The room above the pit was nearly as blank as the cell had been. A small balcony surrounded the near edge, a railing marking it off from the downward opening. Two buttons were mounted on the railing, there were hooks on the wall to hold the ladder, and a door out.
     When Marchero had managed to drag herself clear of the pit the two figures followed her up the ladder. Once on the balcony they hauled it up after them, and secured it to the hooks. One pressed one of the buttons, and what was now the floor ground shut.
     The two figures who had brought Marchero out of the pit were nearly as untidy as she now looked. Both were men, unshaven, and wearing tattered clothes. Neither of them bore the green waistcoat that the base crew had been wearing. They said nothing to Marchero, she said nothing to them.
     One of them left the room, the other prodded Marchero to follow. She stumbled out after him.
     They moved for some time through an apparently deserted part of the base until eventually they moved into a room. The floor was covered in cargo canisters, and more hung from the ceiling. With a great deal of effort the men managed to drag one of the canisters away from the wall. With a nominal loaded weight of one tonne, it must have been empty for them to be able to move it at all.
     Behind the canister was a narrow wall panel. One of the men tapped on it, and it was pulled open from the inside. Marchero was pushed through. When they were all in one of them picked up a clamp attached to a rope, fixed it on to the canister, and they dragged back. After releasing the clamp the panel was fixed back into place.
     Behind the panel was a steeply sloping rock tunnel. Gravplates lined the floor, but the walls and ceiling were rough. A row of lights hung from a wire that was suspended from the wall by a series of bolts. The man who had opened the panel for them looked pointedly at Marchero, and asked "Just her?"
     "Apparently not," one of the others replied.
     Once they had moved away from the entrance the passageway appeared level, the gravplates imposing their sense of direction over the feeble one provided by the asteroid. It carried on for about a hundred yards, ending at an imposing metal door. This opened into a vast cavern. It appeared to slope upwards, merely by contrast to the apparent level surface of the passage to it. Rough buildings were scattered at random around the cavern, and much of the rest of it was filled with piled junk. The whole was dimly lit by a few lights around the walls, but brighter light shone out from some windows.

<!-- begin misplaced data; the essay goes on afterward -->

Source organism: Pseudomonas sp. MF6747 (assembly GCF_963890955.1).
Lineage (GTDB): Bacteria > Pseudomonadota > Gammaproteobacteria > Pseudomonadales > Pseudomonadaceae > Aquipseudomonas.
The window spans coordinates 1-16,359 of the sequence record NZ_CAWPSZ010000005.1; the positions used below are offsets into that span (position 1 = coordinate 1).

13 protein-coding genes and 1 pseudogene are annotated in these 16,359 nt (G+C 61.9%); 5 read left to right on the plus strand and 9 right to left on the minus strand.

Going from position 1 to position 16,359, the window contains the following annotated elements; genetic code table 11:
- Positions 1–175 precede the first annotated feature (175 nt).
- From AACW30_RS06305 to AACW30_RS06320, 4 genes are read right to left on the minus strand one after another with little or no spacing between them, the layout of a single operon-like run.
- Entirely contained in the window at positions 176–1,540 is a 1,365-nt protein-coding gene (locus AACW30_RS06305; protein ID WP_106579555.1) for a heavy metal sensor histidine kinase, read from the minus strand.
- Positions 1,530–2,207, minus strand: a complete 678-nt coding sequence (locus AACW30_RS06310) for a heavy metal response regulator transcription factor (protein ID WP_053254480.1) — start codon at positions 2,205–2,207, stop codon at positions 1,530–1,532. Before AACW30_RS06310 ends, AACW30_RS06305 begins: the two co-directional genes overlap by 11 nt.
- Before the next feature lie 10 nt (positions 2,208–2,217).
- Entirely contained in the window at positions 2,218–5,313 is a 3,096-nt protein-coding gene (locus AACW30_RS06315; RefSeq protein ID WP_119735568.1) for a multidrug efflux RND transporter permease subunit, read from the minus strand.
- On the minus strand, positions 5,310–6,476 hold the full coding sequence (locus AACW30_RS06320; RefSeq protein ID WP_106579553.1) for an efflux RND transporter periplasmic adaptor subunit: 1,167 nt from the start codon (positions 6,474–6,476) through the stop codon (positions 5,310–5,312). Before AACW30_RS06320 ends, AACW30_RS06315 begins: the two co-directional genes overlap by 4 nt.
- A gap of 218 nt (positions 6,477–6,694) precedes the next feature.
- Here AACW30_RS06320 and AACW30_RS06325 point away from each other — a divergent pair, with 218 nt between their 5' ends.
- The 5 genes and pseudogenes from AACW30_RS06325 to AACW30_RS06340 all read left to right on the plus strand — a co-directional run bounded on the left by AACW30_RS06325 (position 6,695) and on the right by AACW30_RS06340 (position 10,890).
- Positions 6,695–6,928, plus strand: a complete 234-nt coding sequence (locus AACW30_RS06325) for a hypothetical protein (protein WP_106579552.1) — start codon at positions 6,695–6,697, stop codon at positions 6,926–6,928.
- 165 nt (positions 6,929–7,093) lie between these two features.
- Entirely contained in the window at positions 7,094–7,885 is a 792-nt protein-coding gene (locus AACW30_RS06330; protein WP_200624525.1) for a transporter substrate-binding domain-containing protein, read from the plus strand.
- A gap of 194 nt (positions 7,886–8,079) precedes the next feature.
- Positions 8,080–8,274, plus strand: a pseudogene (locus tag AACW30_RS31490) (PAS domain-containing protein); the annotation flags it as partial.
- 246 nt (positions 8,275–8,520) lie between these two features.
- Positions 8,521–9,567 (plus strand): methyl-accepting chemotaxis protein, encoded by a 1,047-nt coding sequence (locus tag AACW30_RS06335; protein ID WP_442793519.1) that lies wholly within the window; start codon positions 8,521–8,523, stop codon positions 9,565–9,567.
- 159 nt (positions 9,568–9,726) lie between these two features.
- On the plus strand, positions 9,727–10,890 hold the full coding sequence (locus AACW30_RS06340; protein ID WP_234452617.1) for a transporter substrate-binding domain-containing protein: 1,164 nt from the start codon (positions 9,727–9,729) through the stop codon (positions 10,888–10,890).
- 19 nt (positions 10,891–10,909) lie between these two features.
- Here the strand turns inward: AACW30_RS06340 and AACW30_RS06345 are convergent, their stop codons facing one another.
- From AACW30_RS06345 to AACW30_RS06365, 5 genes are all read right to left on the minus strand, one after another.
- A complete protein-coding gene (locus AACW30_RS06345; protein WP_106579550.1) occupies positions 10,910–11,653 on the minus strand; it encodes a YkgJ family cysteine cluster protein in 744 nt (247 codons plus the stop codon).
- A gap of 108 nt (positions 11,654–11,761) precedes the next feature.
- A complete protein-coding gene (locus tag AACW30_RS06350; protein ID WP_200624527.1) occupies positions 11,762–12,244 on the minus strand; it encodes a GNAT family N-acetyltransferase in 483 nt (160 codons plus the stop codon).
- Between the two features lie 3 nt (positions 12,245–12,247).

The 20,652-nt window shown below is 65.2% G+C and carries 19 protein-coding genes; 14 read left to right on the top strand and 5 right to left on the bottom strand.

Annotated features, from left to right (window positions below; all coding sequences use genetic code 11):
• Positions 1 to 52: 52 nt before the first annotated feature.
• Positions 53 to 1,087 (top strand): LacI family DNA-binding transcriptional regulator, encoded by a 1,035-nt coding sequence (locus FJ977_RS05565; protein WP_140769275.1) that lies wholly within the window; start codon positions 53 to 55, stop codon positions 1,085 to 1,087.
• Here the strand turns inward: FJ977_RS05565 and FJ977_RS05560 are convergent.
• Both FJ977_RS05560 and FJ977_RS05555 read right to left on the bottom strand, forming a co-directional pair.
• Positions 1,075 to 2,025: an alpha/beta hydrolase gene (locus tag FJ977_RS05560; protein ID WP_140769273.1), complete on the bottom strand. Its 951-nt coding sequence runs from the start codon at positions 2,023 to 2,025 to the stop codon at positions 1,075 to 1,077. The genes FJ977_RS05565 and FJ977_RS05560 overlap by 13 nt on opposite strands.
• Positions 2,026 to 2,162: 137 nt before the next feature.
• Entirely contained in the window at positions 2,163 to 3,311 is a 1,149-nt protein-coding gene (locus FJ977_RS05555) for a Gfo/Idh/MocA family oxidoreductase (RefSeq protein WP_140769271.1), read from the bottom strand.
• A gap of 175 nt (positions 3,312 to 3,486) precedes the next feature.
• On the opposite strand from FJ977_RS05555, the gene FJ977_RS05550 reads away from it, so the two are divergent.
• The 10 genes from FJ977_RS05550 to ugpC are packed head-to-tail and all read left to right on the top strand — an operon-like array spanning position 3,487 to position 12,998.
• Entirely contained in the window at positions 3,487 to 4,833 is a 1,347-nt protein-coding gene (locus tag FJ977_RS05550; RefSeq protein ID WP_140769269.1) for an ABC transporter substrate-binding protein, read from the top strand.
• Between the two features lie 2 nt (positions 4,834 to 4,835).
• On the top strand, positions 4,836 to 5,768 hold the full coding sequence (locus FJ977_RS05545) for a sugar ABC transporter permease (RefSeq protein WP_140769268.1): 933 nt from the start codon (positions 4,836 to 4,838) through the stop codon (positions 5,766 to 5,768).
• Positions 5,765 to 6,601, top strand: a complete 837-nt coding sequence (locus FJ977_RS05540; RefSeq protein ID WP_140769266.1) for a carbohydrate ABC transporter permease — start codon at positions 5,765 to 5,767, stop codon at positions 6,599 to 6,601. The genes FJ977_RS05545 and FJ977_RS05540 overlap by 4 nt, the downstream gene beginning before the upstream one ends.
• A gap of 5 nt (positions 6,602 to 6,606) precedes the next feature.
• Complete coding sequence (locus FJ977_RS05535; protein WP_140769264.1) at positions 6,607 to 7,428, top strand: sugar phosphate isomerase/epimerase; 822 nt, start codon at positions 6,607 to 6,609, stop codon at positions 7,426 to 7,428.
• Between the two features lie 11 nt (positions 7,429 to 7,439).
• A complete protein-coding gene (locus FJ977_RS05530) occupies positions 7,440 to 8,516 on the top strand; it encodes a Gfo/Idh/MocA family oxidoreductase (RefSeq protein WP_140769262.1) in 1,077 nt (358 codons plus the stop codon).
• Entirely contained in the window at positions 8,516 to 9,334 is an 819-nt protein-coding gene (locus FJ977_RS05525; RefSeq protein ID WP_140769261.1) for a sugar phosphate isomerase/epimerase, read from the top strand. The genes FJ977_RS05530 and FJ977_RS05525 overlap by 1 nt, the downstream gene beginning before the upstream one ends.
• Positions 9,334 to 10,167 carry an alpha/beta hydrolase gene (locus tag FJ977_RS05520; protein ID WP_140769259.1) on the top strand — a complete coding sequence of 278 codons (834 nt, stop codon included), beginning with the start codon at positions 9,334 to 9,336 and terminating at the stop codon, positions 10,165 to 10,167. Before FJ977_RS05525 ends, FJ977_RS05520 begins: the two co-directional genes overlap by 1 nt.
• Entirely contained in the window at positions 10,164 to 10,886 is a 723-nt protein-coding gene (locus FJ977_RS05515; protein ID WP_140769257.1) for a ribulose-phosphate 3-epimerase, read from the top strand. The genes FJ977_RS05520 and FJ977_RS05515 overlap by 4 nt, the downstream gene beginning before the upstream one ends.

Marchero was escorted to one of the smaller buildings. The door was locked behind her, but this prison was much more comfortable than the one she had just left. The room she was in was carpeted with various scraps of material, and several soft but battered chairs were scattered around it. At one end an area had been curtained off. On a crude trestle table stood a pitcher, a couple of mugs, and a loaded plate and bowl.
     The pitcher was full of water, and she drained half of it quickly. The food was simple, bread, some dried fruit, and the bowl was full of some unpalatable processed mush. She didn't seem to notice the taste, and crammed it in.
     Feeling light-headed from the effects of overdoing the food and drink she made her erratic way to the curtained area. It contained five bunks and a proper door. Sitting on one of the bunks was a pile of clothes. Through the door was a cramped bathroom, just managing to contain a shower, basin and toilet.
     She showered, despite the apparent lack of soap, and left the shower running with her clothes sitting in it. There was no dryer, which she compensated for by pulling a rug off one of the bunks and using it as a towel. The clothes on the bed were tatty and baggy, but they were clean and dry. Lying down on the conveniently placed bunk she quickly fell asleep.
     Voices from the main room woke her up. Struggling to her feet Marchero parted the curtain to see what was causing the noise.
     The two men who had brought her in earlier had returned, dragging a limp form between them. Marchero started in surprise when she recognised Kirrik. Whatever she had gone through must have been nothing compared to his suffering. Crude bandages covered much of his torso, limbs, and head, speaking of injuries other than the one he had sustained when they had been captured. His head was hanging down too far for it to be seen whether or not he was conscious or not. Only shallow breathing indicated that he was alive.
     The two men carefully lowered him onto one of the chairs, then left the room. Marchero sat down and watched him.
     Kirrik gradually raised his face to look at her. One eye was swollen completely shut and the other could barely open. He whispered something, but too faintly for Marchero to hear. She moved over to him.
     "Who's this lot?" she managed to hear, as he whispered again.
     "I don't know. They've barely said a word since bringing me hear."
     Kirrik sighed and leaned back against the chair. "What's happened to you," Marchero asked him, but he did not reply.
     It was not long before the door opened again. Only one man entered this time, a different person to the two who had brought them in to the room. He was carrying a case from which he produced various medications and clean bandages.